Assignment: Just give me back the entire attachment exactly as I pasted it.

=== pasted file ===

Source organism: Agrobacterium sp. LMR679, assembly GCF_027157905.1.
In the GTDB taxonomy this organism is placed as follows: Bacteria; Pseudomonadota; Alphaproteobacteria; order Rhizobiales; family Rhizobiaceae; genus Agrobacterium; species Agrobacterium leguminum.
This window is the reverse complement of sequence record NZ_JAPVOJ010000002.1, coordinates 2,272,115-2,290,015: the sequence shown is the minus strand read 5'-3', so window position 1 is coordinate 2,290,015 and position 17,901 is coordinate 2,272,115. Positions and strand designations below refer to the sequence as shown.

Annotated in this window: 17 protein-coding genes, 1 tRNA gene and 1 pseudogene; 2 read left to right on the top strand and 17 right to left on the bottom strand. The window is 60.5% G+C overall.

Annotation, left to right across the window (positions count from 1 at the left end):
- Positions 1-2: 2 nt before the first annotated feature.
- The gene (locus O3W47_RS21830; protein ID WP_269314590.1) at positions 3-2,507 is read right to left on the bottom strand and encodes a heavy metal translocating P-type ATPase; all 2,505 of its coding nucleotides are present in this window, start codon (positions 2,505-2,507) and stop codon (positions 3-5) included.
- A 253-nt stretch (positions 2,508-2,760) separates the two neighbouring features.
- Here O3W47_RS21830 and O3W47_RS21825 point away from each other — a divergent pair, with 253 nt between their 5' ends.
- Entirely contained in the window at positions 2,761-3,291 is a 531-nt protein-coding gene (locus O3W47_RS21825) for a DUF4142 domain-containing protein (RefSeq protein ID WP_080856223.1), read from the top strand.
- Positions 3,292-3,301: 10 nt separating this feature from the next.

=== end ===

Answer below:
Source organism: Agrobacterium sp. LMR679, assembly GCF_027157905.1.
In the GTDB taxonomy this organism is placed as follows: Bacteria; Pseudomonadota; Alphaproteobacteria; order Rhizobiales; family Rhizobiaceae; genus Agrobacterium; species Agrobacterium leguminum.
This window is the reverse complement of sequence record NZ_JAPVOJ010000002.1, coordinates 2,272,115-2,290,015: the sequence shown is the minus strand read 5'-3', so window position 1 is coordinate 2,290,015 and position 17,901 is coordinate 2,272,115. Positions and strand designations below refer to the sequence as shown.

Annotated in this window: 17 protein-coding genes, 1 tRNA gene and 1 pseudogene; 2 read left to right on the top strand and 17 right to left on the bottom strand. The window is 60.5% G+C overall.

Annotation, left to right across the window (positions count from 1 at the left end):
- Positions 1-2: 2 nt before the first annotated feature.
- The gene (locus O3W47_RS21830; protein ID WP_269314590.1) at positions 3-2,507 is read right to left on the bottom strand and encodes a heavy metal translocating P-type ATPase; all 2,505 of its coding nucleotides are present in this window, start codon (positions 2,505-2,507) and stop codon (positions 3-5) included.
- A 253-nt stretch (positions 2,508-2,760) separates the two neighbouring features.
- Here O3W47_RS21830 and O3W47_RS21825 point away from each other — a divergent pair, with 253 nt between their 5' ends.
- Entirely contained in the window at positions 2,761-3,291 is a 531-nt protein-coding gene (locus O3W47_RS21825) for a DUF4142 domain-containing protein (RefSeq protein ID WP_080856223.1), read from the top strand.
- Positions 3,292-3,301: 10 nt separating this feature from the next.